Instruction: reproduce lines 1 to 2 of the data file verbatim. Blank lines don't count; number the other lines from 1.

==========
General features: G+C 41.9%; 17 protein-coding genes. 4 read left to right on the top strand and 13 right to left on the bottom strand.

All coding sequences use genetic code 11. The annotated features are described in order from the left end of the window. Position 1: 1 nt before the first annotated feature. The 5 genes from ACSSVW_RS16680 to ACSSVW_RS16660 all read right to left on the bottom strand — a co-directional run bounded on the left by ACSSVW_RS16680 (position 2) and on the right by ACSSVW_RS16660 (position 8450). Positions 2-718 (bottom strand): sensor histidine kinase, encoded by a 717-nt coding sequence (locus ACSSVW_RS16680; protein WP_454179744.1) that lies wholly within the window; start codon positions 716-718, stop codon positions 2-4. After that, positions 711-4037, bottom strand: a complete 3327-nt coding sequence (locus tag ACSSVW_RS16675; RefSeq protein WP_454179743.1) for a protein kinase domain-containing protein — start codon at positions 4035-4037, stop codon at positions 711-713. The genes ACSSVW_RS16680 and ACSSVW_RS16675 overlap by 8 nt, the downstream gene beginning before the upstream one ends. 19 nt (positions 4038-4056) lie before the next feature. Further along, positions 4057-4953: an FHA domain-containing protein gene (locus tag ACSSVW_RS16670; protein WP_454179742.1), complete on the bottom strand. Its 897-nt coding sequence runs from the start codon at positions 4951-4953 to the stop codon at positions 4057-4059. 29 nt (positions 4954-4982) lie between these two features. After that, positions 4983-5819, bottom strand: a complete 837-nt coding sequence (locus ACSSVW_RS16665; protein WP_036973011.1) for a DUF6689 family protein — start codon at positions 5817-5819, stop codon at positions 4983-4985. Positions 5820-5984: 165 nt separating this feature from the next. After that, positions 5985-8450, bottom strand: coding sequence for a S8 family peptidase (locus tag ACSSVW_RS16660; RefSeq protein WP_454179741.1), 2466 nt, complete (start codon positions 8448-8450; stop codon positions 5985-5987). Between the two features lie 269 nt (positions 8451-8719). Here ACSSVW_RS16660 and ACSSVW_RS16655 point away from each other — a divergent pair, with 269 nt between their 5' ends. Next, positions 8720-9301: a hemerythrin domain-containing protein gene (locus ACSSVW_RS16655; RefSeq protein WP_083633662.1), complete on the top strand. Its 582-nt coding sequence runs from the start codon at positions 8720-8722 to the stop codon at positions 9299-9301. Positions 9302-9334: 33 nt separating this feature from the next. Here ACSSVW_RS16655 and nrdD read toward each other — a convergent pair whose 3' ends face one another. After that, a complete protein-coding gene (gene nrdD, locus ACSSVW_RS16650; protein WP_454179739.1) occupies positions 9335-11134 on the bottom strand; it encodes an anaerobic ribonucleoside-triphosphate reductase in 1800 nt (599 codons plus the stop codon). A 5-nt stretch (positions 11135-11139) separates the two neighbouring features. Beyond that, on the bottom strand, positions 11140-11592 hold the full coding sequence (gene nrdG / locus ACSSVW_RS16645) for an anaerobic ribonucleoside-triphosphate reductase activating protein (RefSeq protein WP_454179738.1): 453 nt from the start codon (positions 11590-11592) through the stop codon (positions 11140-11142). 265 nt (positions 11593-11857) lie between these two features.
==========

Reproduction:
General features: G+C 41.9%; 17 protein-coding genes. 4 read left to right on the top strand and 13 right to left on the bottom strand.

All coding sequences use genetic code 11. The annotated features are described in order from the left end of the window. Position 1: 1 nt before the first annotated feature. The 5 genes from ACSSVW_RS16680 to ACSSVW_RS16660 all read right to left on the bottom strand — a co-directional run bounded on the left by ACSSVW_RS16680 (position 2) and on the right by ACSSVW_RS16660 (position 8450). Positions 2-718 (bottom strand): sensor histidine kinase, encoded by a 717-nt coding sequence (locus ACSSVW_RS16680; protein WP_454179744.1) that lies wholly within the window; start codon positions 716-718, stop codon positions 2-4. After that, positions 711-4037, bottom strand: a complete 3327-nt coding sequence (locus tag ACSSVW_RS16675; RefSeq protein WP_454179743.1) for a protein kinase domain-containing protein — start codon at positions 4035-4037, stop codon at positions 711-713. The genes ACSSVW_RS16680 and ACSSVW_RS16675 overlap by 8 nt, the downstream gene beginning before the upstream one ends. 19 nt (positions 4038-4056) lie before the next feature. Further along, positions 4057-4953: an FHA domain-containing protein gene (locus tag ACSSVW_RS16670; protein WP_454179742.1), complete on the bottom strand. Its 897-nt coding sequence runs from the start codon at positions 4951-4953 to the stop codon at positions 4057-4059. 29 nt (positions 4954-4982) lie between these two features. After that, positions 4983-5819, bottom strand: a complete 837-nt coding sequence (locus ACSSVW_RS16665; protein WP_036973011.1) for a DUF6689 family protein — start codon at positions 5817-5819, stop codon at positions 4983-4985. Positions 5820-5984: 165 nt separating this feature from the next. After that, positions 5985-8450, bottom strand: coding sequence for a S8 family peptidase (locus tag ACSSVW_RS16660; RefSeq protein WP_454179741.1), 2466 nt, complete (start codon positions 8448-8450; stop codon positions 5985-5987). Between the two features lie 269 nt (positions 8451-8719). Here ACSSVW_RS16660 and ACSSVW_RS16655 point away from each other — a divergent pair, with 269 nt between their 5' ends. Next, positions 8720-9301: a hemerythrin domain-containing protein gene (locus ACSSVW_RS16655; RefSeq protein WP_083633662.1), complete on the top strand. Its 582-nt coding sequence runs from the start codon at positions 8720-8722 to the stop codon at positions 9299-9301. Positions 9302-9334: 33 nt separating this feature from the next. Here ACSSVW_RS16655 and nrdD read toward each other — a convergent pair whose 3' ends face one another. After that, a complete protein-coding gene (gene nrdD, locus ACSSVW_RS16650; protein WP_454179739.1) occupies positions 9335-11134 on the bottom strand; it encodes an anaerobic ribonucleoside-triphosphate reductase in 1800 nt (599 codons plus the stop codon). A 5-nt stretch (positions 11135-11139) separates the two neighbouring features. Beyond that, on the bottom strand, positions 11140-11592 hold the full coding sequence (gene nrdG / locus ACSSVW_RS16645) for an anaerobic ribonucleoside-triphosphate reductase activating protein (RefSeq protein WP_454179738.1): 453 nt from the start codon (positions 11590-11592) through the stop codon (positions 11140-11142). 265 nt (positions 11593-11857) lie between these two features.